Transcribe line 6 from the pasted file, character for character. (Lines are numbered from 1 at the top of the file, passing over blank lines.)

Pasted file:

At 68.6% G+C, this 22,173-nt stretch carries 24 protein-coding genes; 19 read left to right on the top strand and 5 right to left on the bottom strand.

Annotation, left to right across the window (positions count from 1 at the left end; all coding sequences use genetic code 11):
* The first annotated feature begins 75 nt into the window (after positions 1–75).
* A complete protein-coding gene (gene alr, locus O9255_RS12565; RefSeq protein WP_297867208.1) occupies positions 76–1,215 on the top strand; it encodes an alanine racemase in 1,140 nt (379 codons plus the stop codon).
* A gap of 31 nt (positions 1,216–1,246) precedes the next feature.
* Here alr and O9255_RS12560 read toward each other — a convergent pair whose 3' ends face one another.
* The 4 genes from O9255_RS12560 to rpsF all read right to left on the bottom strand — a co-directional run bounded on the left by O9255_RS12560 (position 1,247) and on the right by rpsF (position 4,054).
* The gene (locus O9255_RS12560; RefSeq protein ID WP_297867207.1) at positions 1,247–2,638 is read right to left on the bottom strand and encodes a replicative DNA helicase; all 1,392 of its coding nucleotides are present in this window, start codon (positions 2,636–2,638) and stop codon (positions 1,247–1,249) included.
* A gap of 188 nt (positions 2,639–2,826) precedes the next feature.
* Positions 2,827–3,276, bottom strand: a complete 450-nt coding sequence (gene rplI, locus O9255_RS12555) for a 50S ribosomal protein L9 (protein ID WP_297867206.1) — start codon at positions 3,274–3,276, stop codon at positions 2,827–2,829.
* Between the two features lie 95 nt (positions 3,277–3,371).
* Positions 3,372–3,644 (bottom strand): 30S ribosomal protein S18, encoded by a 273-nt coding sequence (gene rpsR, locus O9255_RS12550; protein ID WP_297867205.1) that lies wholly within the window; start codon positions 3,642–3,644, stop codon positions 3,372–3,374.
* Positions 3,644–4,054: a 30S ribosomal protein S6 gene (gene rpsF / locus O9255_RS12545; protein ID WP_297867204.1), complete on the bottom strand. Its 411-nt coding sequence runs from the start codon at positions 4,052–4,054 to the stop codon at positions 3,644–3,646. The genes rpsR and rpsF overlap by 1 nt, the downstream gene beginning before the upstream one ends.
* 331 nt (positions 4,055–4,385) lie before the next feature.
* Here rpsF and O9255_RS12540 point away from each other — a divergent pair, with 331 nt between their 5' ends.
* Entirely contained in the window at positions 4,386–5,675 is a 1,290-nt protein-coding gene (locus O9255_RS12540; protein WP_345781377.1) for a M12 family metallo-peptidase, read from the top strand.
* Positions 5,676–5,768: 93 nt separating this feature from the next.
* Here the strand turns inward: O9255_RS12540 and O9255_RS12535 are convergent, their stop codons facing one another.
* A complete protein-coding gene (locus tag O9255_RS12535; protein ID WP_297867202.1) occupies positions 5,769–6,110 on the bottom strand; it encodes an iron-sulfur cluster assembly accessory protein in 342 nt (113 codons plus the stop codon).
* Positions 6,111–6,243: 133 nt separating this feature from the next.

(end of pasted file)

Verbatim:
* Here alr and O9255_RS12560 read toward each other — a convergent pair whose 3' ends face one another.